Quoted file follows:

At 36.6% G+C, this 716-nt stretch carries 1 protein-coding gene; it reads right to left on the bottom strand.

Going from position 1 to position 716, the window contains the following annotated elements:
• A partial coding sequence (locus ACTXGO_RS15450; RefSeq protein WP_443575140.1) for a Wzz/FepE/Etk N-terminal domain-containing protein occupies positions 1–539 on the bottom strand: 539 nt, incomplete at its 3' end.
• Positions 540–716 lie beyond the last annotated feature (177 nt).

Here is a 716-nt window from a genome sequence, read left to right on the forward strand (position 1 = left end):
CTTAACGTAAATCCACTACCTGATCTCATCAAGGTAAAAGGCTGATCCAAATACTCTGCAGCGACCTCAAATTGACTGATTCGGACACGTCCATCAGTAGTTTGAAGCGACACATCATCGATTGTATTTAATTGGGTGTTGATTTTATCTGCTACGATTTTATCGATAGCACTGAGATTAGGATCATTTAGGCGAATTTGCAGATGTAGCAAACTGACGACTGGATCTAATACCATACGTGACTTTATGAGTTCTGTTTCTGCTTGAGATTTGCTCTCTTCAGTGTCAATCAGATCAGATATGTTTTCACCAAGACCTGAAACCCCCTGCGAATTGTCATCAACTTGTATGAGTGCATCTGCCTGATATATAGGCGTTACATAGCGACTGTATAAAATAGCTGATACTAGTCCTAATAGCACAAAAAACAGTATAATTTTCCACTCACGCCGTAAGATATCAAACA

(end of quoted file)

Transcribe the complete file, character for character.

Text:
At 36.6% G+C, this 716-nt stretch carries 1 protein-coding gene; it reads right to left on the bottom strand.

Going from position 1 to position 716, the window contains the following annotated elements:
• A partial coding sequence (locus ACTXGO_RS15450; RefSeq protein WP_443575140.1) for a Wzz/FepE/Etk N-terminal domain-containing protein occupies positions 1–539 on the bottom strand: 539 nt, incomplete at its 3' end.
• Positions 540–716 lie beyond the last annotated feature (177 nt).

Here is a 716-nt window from a genome sequence, read left to right on the forward strand (position 1 = left end):
CTTAACGTAAATCCACTACCTGATCTCATCAAGGTAAAAGGCTGATCCAAATACTCTGCAGCGACCTCAAATTGACTGATTCGGACACGTCCATCAGTAGTTTGAAGCGACACATCATCGATTGTATTTAATTGGGTGTTGATTTTATCTGCTACGATTTTATCGATAGCACTGAGATTAGGATCATTTAGGCGAATTTGCAGATGTAGCAAACTGACGACTGGATCTAATACCATACGTGACTTTATGAGTTCTGTTTCTGCTTGAGATTTGCTCTCTTCAGTGTCAATCAGATCAGATATGTTTTCACCAAGACCTGAAACCCCCTGCGAATTGTCATCAACTTGTATGAGTGCATCTGCCTGATATATAGGCGTTACATAGCGACTGTATAAAATAGCTGATACTAGTCCTAATAGCACAAAAAACAGTATAATTTTCCACTCACGCCGTAAGATATCAAACA